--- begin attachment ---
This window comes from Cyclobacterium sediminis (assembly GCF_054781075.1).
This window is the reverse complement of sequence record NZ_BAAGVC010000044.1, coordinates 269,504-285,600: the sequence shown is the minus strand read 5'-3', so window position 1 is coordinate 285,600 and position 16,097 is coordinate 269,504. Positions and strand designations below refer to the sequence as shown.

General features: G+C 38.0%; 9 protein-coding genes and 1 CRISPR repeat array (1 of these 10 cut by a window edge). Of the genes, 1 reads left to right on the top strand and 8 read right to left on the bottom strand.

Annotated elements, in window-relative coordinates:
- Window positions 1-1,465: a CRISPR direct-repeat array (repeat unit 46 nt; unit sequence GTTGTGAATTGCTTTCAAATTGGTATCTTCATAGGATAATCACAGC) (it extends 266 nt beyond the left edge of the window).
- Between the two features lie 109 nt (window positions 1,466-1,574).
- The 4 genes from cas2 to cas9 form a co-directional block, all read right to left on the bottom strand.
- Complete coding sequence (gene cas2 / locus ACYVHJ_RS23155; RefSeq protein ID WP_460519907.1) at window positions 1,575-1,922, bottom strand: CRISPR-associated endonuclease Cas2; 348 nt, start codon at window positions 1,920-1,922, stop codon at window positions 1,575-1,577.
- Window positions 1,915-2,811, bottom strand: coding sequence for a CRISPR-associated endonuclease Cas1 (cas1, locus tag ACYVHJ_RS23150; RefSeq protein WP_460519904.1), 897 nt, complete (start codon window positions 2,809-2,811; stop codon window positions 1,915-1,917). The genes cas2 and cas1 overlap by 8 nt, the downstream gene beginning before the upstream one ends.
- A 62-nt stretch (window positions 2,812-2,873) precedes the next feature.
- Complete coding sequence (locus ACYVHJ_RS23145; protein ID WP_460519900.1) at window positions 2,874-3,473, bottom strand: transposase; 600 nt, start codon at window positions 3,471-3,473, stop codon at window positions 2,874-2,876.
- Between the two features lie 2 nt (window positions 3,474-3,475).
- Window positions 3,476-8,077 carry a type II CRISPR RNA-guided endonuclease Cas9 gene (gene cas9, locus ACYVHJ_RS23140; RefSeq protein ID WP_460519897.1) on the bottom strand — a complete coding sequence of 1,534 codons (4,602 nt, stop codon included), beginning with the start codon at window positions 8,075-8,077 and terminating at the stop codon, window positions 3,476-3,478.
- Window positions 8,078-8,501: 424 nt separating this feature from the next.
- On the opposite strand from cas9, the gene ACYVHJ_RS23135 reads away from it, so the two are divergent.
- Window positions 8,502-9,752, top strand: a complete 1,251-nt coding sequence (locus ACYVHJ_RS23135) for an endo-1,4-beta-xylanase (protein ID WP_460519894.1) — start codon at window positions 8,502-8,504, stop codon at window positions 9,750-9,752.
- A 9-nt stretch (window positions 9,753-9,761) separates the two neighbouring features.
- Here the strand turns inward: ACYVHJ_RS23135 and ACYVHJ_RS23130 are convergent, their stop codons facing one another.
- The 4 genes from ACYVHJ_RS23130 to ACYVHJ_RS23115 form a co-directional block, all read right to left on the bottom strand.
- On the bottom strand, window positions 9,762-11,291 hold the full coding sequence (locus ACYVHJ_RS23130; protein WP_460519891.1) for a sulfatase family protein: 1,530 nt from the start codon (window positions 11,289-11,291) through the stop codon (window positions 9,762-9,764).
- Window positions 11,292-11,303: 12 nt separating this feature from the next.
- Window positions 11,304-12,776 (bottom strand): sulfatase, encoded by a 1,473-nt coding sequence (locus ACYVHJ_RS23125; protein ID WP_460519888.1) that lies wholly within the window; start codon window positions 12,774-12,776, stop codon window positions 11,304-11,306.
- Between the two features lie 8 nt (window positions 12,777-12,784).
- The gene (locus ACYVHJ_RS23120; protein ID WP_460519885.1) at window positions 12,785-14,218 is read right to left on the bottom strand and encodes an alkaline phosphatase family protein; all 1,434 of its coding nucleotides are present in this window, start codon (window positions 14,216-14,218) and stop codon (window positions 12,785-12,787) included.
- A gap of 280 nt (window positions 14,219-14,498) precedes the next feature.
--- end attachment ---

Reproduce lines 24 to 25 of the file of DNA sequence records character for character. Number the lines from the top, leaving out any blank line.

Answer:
- The gene (locus ACYVHJ_RS23120; protein ID WP_460519885.1) at window positions 12,785-14,218 is read right to left on the bottom strand and encodes an alkaline phosphatase family protein; all 1,434 of its coding nucleotides are present in this window, start codon (window positions 14,216-14,218) and stop codon (window positions 12,785-12,787) included.
- A gap of 280 nt (window positions 14,219-14,498) precedes the next feature.